6. Hey guys! Long time no talk. I've got a cool little Argent Dore silver guilloche ladies' pocket watch with a broken balance staff. Now, if this was a modern one, I would just turn a new one, but I thought I would seek some guidance on this one to be safe, because I'm not experienced at cutting this style, so my question is; Should I try to turn a new one (How do I make the roller/impulse recess bit?), re-pivot this one, or is there a wonderful place to order one to specs? lol. I am including a photo from my potato-quality microscope camera to show the type of staff it is. Measurements on request. I considered leaving it in the balance wheel and attempting a re-pivot on both ends, but I appreciate all the input you have. Antique watch restoration is fun, but quite an adventure sometimes. Thanks for reading!
  7. Good point about the hairspring. I guess I didn't think of that because he says it's such a regular period between issues. A hairspring wouldn't initially come to mind as something that regular over so many seconds... -_(^_^)_- At any rate, now he has some good info to go on. I look forward to seeing where this goes. Good luck, OP!
  8. Well... It may be true that the variations may be within tolerance for most horological applications, but it depends heavily on what device you're using and how it allocates processing time. There IS an undeniable fluctuation, even if it's by a fraction of a millisecond on a good device. At least at the time I researched this and compared a dedicated timing machine and PC based software to an app on a phone, it gave conflicting results and the general consensus was that the technology was a decent indicator, but not precise enough to beat the other options. I mentioned it mainly as a trivial addition to the knowledge base since it may come in handy sometime. I didn't do it to rain on anyone's picnic.
  9. Thanks Nucejoe! I've enjoyed reading the public posts for a while so I know I'll like it here. The NAWCC message boards are sometimes a little ranty when certain people start having "friendly" disagreements on technique or tools. Lol.
  10. Hi guys. My name is Dylan Tilley and I recently joined WRT after ages of lurking. I've been a watchmaker, jeweler, and gemologist for several years now and still love learning new things. I'll do the best I can to be a contributing member of this great forum when I'm online and if anyone needs something I can offer, feel free to reach out. See you around the forums!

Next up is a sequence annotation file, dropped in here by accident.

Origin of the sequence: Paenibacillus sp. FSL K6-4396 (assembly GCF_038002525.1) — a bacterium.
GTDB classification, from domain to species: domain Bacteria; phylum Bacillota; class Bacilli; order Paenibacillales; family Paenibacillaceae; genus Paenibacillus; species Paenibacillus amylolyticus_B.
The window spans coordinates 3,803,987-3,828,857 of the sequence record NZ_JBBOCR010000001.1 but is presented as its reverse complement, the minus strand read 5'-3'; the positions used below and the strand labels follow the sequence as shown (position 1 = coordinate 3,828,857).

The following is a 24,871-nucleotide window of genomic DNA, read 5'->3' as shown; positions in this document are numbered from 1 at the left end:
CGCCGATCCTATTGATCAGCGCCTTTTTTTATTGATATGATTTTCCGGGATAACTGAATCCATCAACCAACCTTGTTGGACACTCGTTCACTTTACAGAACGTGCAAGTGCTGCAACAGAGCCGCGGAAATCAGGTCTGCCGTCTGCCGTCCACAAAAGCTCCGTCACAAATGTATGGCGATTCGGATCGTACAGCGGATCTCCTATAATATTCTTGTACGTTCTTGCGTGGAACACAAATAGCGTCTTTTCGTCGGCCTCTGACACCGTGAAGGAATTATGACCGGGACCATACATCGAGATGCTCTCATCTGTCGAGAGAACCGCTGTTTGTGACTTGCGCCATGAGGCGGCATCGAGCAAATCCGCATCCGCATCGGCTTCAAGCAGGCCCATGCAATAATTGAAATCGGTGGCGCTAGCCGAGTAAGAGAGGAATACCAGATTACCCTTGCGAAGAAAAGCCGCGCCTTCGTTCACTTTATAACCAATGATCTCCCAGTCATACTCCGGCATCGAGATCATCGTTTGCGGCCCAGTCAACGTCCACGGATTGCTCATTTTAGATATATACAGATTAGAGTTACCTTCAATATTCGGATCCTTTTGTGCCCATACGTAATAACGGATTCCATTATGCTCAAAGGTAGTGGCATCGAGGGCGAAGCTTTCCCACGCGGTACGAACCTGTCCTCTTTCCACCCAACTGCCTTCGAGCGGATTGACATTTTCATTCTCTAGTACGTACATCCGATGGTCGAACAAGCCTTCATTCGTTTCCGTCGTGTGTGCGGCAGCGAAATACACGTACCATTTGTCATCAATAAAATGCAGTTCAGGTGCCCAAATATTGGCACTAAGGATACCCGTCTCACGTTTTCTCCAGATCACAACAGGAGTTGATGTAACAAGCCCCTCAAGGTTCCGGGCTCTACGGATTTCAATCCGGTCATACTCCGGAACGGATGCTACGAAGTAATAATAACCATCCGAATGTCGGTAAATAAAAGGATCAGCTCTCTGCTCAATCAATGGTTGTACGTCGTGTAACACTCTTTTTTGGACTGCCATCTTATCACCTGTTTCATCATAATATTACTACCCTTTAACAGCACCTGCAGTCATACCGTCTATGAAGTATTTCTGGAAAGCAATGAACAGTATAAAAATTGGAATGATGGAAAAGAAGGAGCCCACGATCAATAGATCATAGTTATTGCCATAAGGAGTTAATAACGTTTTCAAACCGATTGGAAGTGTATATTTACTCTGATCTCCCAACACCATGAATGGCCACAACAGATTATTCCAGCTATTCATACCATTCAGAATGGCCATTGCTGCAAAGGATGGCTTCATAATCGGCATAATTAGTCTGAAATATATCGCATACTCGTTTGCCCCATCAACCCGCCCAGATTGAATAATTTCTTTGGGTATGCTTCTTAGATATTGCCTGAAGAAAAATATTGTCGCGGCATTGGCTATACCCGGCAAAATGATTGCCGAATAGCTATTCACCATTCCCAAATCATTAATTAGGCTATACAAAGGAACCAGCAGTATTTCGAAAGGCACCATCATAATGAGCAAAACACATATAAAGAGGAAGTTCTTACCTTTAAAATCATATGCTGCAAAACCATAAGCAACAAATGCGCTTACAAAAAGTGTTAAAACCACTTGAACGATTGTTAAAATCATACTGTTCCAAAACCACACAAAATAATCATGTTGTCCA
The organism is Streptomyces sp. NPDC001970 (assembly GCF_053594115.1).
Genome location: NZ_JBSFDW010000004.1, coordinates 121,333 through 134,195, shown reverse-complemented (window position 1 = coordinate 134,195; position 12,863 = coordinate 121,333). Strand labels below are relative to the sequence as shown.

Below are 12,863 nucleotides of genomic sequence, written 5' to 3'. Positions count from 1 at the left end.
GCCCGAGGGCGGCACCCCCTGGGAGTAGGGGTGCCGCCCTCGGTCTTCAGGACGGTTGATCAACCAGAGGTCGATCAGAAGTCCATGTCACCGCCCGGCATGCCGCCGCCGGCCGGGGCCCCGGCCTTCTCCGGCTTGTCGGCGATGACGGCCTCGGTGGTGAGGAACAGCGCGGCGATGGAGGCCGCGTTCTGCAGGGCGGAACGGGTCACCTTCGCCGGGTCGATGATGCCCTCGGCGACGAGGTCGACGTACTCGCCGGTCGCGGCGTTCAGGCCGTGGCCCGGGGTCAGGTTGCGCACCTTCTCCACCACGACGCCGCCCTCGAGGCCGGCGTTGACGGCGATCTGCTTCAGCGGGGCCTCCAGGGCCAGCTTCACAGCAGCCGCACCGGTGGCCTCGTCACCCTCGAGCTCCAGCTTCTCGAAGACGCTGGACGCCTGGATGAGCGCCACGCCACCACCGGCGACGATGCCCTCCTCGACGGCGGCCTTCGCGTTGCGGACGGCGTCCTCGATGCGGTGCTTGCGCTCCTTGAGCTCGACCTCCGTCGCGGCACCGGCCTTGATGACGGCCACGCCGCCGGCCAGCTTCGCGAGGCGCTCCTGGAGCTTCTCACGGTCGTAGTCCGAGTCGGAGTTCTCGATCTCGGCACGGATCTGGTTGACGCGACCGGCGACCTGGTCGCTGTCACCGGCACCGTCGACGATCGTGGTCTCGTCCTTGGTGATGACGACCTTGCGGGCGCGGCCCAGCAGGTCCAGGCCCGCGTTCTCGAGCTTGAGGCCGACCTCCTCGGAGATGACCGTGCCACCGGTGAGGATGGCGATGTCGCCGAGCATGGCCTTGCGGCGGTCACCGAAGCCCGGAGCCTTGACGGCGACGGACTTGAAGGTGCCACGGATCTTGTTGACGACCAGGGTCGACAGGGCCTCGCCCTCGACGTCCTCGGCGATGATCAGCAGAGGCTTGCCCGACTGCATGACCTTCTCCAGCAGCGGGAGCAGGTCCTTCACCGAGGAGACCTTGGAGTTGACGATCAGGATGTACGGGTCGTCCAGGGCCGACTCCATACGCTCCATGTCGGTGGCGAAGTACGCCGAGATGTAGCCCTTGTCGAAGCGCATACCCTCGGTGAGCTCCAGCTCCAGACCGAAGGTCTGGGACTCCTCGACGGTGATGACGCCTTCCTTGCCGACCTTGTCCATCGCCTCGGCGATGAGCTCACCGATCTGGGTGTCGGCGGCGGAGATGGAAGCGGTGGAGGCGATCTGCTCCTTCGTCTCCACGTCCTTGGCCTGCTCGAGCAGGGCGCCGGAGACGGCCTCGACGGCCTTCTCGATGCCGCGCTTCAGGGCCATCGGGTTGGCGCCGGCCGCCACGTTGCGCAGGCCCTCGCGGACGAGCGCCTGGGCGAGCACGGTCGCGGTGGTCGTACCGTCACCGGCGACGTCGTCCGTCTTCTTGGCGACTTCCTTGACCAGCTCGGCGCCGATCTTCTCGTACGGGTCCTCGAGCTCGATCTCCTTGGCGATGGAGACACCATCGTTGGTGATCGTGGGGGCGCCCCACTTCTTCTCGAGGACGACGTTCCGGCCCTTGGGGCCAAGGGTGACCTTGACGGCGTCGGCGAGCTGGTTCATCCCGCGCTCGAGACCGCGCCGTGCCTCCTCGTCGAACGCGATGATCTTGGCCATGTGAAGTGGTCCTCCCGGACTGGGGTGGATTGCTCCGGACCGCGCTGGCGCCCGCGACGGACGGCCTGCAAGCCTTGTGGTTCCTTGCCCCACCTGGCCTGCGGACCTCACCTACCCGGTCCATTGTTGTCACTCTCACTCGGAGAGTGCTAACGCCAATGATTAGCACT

11. Yeah the escape wheel is one place I'd look for sure.
  12. Oh okay. Thanks for clarifying. I look forward to seeing the photos. I'm not familiar enough with the movement to say exactly what the problem is with my current info, but we'll get to the bottom of it. I also want to mention that sometimes the apps on phone based timeghraphers aren't necessarily processing the sound at the exact time the sound is made. The processors do one thing at a time, and the app waits for a time slot to move to the next function as the phone is running all of its OS programs.. This can make timegrapher apps act oddly unless you have a "real time OS" as on a laptop or desktop. Does the watch have the same pattern on a different timegrapher? And can you audibly hear anything different during these cycles?
  13. You're way out of beat by the looks of it. Make sure the impulse jewel is lining up between the banking pins dead center so it falls on the straight line between the balance staff and the pallet fork pivot. You can do this by adjusting the hairspring collet or, if you have one, a beat correcting lever similar to a regulating lever. I don't know what is causing the intermittent erratic behavior, but I have a hunch that it may be a gear tooth that is having issues, or the watch is overbanking somehow. Start by getting in beat and inspect your escape wheel.